Waking up with the Kings: June 5
-While the Kings led by one after a rocky first period in Game 1 and performed quite well over the middle 17 minutes of the first period in Game 2 yet ended the period trailing 2-0, on Tuesday night the Los Angeles Kings both held a lead and opened with a strong 20 minutes in a 3-1 win over the Chicago Blackhawks. The Kings nearly led by two goals after the first when Drew Doughty’s shot squarely hit the far post on a blast from the right circle with under a minute remaining. Any way that it can be written up – and this write-up may be somewhat similar to previous L.A. home games – this was one of the team’s stronger 60-minute efforts of the postseason. It opened with a focused resolve led by Justin Williams’ strong forecheck and offensive zone play that led to the first goal and closed with a third period in which the Kings never went into a defensive shell or utilized any form of prevent defense. I liked the way the Kings didn’t alter their game in the third period and were still able to generate some zone time in the final 20 minutes despite Chicago’s inevitable push, the desperation of which didn’t begin in earnest until there were under five minutes remaining. While there were too many “holding on for dear life” moments in previous postseason wins, I never got that sense in Game 3.
-Though he didn’t score – or even register a shot in over 21 minutes (!) – I thought Anze Kopitar’s performance was an improvement from previous games of his in the series. When a player of Kopitar’s caliber – or Brown’s, as the case was against San Jose – is placed on the third line, it sends a message to the rest of the dressing room that the team’s best players and members of the leadership committee will do whatever it takes to win a hockey game. Of course, Kopitar still saw nearly five and a half minutes of power play time – and no shorthanded time, even in Richards’ absence, bizarrely – and in the third period saw a pair of shifts with Justin Williams and Dustin Brown.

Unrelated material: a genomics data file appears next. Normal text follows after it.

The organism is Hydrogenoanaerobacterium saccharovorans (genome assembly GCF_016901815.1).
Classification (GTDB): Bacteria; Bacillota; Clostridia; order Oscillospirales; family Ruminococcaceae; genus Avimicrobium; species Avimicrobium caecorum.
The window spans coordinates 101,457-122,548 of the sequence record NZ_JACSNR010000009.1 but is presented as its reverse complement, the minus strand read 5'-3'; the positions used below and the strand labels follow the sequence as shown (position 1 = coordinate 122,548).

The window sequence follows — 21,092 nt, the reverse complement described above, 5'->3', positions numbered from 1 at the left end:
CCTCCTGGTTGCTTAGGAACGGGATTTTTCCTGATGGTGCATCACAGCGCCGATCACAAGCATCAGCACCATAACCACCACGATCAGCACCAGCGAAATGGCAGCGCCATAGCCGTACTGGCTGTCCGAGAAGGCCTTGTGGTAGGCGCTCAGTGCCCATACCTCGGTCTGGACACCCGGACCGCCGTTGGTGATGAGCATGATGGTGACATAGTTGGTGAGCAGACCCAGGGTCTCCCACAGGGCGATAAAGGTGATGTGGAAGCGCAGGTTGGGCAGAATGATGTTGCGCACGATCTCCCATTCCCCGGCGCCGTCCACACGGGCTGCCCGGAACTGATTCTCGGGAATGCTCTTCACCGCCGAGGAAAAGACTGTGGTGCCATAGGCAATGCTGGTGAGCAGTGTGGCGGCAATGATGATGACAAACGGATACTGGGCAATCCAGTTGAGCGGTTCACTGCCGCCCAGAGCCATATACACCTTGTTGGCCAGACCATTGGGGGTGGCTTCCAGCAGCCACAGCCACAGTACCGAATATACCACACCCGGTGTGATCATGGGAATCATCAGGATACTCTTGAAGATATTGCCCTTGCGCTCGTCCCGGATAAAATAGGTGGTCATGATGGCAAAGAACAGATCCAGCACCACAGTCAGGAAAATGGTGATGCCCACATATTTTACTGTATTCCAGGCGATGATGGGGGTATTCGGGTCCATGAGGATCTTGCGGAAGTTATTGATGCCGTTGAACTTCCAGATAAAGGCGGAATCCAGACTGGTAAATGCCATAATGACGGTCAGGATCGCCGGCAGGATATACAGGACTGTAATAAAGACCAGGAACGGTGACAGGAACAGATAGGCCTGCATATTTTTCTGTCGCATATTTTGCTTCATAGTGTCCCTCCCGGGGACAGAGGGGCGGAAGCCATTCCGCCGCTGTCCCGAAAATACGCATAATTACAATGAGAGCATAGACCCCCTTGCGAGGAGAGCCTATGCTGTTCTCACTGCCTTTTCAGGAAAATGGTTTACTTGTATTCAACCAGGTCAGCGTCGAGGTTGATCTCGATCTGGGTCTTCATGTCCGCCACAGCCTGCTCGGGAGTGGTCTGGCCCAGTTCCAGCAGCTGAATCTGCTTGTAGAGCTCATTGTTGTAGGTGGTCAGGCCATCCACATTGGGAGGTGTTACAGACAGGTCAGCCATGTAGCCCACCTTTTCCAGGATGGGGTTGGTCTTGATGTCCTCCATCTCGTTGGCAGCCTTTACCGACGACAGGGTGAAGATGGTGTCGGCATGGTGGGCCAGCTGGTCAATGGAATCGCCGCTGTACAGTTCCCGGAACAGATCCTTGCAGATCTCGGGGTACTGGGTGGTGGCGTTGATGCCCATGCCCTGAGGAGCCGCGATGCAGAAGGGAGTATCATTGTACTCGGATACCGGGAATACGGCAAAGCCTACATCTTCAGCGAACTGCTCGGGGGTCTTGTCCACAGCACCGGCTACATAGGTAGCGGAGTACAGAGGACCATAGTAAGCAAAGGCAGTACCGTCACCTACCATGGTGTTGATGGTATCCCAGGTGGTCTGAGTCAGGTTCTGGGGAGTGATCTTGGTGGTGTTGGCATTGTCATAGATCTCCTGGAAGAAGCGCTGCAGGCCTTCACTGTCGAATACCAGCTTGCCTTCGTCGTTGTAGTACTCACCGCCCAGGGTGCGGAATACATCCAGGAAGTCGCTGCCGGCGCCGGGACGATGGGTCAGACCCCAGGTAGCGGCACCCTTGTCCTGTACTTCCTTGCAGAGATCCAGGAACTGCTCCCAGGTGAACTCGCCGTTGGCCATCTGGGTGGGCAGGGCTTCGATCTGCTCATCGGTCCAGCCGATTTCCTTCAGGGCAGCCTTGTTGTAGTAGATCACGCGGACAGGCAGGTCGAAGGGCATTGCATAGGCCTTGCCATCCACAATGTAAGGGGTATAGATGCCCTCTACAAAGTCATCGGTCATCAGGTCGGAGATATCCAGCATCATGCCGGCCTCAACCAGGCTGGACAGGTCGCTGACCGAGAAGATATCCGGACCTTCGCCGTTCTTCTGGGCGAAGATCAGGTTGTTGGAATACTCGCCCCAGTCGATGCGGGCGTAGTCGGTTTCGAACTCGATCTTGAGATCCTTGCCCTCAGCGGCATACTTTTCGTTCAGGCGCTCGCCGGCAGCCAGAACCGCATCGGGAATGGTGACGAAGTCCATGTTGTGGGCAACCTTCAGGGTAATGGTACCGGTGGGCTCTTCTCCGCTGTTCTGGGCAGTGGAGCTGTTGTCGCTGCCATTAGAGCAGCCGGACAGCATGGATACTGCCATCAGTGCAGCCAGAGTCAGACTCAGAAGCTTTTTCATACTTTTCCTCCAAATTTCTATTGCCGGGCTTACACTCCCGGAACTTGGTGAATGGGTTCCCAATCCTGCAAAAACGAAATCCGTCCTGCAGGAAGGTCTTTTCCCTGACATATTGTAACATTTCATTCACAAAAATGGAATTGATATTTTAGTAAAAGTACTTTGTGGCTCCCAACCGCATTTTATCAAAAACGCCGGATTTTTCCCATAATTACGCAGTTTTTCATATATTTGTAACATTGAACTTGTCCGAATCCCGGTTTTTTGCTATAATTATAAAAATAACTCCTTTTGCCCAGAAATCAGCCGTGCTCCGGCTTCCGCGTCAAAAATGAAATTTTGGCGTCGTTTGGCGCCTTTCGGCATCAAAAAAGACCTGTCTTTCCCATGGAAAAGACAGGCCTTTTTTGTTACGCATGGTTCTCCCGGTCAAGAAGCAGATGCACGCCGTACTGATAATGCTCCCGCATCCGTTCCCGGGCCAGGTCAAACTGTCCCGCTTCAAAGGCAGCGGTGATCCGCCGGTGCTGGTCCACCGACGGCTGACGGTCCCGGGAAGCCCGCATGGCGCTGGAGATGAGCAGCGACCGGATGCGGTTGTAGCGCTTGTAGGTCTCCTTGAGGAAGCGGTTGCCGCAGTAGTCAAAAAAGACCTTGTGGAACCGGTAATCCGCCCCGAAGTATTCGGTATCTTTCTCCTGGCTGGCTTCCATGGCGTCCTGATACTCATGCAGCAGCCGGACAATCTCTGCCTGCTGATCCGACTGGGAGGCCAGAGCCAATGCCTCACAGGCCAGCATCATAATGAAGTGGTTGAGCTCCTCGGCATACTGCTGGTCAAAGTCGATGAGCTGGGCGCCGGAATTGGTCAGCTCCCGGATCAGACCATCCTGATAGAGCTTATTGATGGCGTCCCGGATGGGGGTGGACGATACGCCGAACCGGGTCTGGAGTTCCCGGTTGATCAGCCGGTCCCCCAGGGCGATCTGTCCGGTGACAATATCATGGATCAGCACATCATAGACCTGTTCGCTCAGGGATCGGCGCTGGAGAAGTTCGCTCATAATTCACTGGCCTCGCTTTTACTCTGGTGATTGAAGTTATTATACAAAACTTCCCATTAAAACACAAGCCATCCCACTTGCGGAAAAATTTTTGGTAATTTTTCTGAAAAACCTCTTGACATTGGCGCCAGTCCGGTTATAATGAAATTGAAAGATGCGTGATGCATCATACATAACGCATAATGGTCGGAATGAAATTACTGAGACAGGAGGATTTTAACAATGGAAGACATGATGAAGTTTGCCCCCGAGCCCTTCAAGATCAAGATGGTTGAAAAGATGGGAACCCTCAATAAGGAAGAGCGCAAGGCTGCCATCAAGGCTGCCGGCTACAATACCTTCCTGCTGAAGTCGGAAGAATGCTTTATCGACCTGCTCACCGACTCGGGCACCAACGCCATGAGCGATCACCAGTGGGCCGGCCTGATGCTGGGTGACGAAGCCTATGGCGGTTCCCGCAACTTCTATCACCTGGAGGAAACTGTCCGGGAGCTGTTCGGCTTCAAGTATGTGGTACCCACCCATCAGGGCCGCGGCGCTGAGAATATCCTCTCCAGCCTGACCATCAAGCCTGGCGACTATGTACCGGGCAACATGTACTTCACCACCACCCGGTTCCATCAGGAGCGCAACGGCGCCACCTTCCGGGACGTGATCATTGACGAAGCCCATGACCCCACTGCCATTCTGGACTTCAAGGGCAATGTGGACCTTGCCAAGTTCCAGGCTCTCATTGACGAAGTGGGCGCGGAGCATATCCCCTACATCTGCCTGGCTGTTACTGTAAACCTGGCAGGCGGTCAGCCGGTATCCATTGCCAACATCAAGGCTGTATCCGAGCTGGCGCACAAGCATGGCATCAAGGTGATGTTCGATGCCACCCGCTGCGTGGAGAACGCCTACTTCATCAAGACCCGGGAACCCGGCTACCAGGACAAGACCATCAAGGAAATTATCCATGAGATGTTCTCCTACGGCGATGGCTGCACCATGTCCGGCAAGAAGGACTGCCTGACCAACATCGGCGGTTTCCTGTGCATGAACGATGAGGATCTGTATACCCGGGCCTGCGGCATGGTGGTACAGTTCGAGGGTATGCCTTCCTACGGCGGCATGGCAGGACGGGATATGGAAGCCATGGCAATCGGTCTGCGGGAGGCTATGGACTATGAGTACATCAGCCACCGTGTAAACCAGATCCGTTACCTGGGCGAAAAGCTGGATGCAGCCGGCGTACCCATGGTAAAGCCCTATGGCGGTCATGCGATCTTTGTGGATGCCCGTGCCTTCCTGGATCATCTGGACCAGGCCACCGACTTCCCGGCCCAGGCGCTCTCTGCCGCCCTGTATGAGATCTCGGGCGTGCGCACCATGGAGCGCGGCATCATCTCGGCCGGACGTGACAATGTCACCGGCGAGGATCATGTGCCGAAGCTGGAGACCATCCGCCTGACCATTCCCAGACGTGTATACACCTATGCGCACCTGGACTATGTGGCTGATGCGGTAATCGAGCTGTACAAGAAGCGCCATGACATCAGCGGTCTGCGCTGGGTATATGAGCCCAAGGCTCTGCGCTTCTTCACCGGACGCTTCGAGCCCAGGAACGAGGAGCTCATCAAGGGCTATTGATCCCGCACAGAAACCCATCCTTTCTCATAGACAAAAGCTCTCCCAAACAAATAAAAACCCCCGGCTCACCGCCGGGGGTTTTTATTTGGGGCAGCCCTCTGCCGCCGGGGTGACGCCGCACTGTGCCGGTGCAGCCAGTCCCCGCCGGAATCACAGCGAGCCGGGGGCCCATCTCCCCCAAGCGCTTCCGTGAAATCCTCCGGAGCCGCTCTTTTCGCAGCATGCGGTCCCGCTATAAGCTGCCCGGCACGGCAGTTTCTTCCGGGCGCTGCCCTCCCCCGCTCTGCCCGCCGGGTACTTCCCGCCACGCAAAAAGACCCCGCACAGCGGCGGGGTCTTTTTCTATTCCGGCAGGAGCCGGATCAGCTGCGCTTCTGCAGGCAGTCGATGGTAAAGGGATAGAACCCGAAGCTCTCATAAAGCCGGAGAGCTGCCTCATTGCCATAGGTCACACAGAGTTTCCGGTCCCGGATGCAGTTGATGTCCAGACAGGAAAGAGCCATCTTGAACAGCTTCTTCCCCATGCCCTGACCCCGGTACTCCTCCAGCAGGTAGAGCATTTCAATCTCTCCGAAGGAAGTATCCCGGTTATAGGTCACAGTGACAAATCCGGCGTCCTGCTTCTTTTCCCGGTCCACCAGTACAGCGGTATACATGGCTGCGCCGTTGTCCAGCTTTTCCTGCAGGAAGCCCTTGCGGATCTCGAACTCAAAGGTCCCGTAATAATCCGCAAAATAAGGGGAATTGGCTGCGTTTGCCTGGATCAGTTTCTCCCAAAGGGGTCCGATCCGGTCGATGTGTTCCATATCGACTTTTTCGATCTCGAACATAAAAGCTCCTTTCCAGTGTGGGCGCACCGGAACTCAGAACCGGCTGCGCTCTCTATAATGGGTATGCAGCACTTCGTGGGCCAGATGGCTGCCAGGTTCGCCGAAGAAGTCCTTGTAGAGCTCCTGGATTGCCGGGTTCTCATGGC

-How about Matt Greene’s third period hit on Nick Leddy, who decided to skate the puck into the Kings’ end instead of chipping the puck deep? It developed into a quality Jeff Carter scoring opportunity in the other direction as he and Dustin Penner capitalized on an iffy Blackhawks line change and three Chicago forwards getting caught deep in the L.A. end on a late two-on-one.
-There were so many things to like about Justin Williams’ first period goal. Following some pressure from behind the net by Colin Fraser, he strips the puck from Nick Leddy and stickhandles through tight quarters to create space as Leddy and Brandon Saad were unable to steal the puck back – with Saad getting away with a hook. After a wide shot and a Rob Scuderi – Slava Voynov exchange, the goal is set up beautifully with a Voynov slap/pass right back onto the stick of Williams, who beat a laterally-moving Corey Crawford with a quick snapper in between the goaltender and the near-post. Gorgeous goal.